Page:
In her 2019 address to the Legislature, Saufley urged lawmakers to beef up support systems and programs – outside of the courts – for Mainers with substance use and mental health problems.

She has also been a strong advocate for better juvenile justice systems for Maine that help youthful offenders in a way that doesn’t leave them locked up or on a pathway to a life of crime.


“The need for a continuum of caring and effective placement options for these youth has never been greater,” Saufley said in her 2019 speech to lawmakers. “We all understand that if the only option for placement in Maine is Long Creek (Youth Development Center), which is designed for very specific circumstances, we are not doing justice for our children.”

Saufley also has overseen the state court system’s ongoing transformation to a more comprehensive digital records system.

Peter Mills, the executive director of the Maine Turnpike Authority, an attorney and former state lawmaker who served on the search committee for the law school, said Saufley stood out in a well-qualified pool of candidates from across the country.

Mills, a brother of Gov. Janet Mills, said Saufley was an inspiring figure for aspiring law school students given her long service on the law court bench, nearly 20 years. But equally important were her Maine roots and her approachable demeanor.

“She’s an inspiring speaker,” Peter Mills said. “She’s one of the most inspiring speakers I think I’ve ever heard. The reason for my personal enthusiasm is that she will inspire exceptional young people to want to attend law school, especially at the University of Maine.”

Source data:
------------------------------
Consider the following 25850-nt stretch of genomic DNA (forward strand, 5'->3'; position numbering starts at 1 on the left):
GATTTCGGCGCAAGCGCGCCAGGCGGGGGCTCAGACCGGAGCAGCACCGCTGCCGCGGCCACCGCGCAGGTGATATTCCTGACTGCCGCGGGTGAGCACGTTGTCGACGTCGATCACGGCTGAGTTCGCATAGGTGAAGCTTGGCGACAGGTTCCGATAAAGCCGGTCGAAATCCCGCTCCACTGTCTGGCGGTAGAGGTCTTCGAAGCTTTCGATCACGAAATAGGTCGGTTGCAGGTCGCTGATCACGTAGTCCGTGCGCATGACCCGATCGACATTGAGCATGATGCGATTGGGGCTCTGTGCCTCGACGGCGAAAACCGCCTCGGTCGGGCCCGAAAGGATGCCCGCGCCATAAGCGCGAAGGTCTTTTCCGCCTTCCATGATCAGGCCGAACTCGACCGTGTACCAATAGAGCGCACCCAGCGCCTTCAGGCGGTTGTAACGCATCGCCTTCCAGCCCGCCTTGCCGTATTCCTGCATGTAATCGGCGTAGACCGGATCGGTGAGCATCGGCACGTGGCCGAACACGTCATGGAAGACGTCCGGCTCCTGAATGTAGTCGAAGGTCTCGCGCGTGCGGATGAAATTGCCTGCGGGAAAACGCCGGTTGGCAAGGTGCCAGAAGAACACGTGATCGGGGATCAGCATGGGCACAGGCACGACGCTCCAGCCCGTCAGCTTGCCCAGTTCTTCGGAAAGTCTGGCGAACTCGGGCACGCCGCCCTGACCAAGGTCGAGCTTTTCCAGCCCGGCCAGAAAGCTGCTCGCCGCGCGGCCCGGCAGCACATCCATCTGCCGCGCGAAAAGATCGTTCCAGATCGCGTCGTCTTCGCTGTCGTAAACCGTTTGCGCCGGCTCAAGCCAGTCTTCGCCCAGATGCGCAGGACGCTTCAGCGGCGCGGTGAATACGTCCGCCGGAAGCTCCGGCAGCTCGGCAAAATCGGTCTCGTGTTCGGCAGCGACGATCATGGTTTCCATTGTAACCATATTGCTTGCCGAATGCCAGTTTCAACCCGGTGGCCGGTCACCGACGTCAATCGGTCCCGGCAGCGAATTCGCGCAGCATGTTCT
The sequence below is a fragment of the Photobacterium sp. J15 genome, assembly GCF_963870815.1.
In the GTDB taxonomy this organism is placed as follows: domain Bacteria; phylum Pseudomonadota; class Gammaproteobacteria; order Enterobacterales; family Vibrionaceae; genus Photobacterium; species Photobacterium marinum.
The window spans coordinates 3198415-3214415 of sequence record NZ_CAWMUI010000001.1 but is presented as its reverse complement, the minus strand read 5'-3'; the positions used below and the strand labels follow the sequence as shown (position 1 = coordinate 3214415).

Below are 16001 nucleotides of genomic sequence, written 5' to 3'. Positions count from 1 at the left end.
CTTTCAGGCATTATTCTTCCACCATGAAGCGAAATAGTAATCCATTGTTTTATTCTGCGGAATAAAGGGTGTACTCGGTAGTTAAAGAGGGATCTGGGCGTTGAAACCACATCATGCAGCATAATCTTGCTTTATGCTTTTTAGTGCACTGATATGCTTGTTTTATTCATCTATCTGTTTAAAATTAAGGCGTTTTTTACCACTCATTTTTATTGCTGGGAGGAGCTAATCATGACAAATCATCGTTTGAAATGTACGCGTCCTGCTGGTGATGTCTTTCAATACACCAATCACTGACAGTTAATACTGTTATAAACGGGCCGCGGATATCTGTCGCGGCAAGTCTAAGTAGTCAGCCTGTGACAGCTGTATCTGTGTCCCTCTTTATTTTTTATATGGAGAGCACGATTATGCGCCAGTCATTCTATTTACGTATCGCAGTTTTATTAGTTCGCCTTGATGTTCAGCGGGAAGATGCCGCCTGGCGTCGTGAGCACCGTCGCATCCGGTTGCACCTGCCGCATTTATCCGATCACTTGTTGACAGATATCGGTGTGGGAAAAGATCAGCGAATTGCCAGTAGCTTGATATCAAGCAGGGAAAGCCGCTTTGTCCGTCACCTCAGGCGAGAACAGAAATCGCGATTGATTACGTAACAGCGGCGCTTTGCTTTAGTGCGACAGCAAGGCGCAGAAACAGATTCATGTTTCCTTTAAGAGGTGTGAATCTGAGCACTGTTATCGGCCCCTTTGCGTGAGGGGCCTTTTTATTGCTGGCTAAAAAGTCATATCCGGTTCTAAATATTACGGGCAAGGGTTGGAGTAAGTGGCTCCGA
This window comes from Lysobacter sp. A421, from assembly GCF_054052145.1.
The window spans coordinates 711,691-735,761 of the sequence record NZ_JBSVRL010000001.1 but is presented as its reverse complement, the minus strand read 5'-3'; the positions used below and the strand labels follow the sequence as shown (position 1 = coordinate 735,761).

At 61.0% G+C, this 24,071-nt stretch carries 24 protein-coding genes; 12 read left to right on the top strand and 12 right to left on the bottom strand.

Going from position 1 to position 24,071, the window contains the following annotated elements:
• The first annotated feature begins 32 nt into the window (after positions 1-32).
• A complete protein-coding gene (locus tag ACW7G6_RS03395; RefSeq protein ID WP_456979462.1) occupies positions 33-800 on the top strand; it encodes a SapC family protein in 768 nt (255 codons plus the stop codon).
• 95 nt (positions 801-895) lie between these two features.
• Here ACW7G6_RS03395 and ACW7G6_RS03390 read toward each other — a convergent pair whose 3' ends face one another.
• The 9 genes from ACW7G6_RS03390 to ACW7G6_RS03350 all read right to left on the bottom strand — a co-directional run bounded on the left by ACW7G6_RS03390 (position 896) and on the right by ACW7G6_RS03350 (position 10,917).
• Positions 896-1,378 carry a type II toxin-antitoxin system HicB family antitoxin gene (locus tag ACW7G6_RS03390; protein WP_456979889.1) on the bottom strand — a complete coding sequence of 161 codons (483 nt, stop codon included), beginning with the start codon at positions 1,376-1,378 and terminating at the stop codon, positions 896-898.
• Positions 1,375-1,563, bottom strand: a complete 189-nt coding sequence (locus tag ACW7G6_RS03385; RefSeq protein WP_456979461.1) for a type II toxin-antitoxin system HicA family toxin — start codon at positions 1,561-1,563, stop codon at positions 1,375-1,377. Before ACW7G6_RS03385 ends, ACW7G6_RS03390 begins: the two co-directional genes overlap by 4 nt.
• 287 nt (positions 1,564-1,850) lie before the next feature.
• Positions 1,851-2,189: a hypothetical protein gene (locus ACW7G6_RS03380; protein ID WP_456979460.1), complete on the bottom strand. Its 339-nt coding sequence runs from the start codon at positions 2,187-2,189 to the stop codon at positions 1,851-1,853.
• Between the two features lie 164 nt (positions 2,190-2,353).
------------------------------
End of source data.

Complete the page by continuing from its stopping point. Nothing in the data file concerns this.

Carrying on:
He said one meeting with Saufley will sell any potential new student on attending the school.


“She will lend a spirit to that school that will generate enthusiasm up and down,” Mills said.

Saufley’s replacement will be Gov. Mills’ third appointment to the high court. In January, the Democratic governor appointed two new members to the court, Katherine Connors and Andrew Horton, to replace retiring justices. Both were easily confirmed by the Maine Senate in February.

The governor praised Saufley’s service to Maine in a statement, while acknowledging the uncertainty around the nomination and confirmation process because of the pandemic. Mills has said she will call the Legislature back to a special session as soon as it is safe to do so.

The governor also said that because there were active retired justices assigned to the court, it would not be shorthanded in Saufley’s absence. Under state law, senior Associate Justice Andrew Mead will assume the duties of chief justice following Saufley’s last day on Tuesday, Mills said.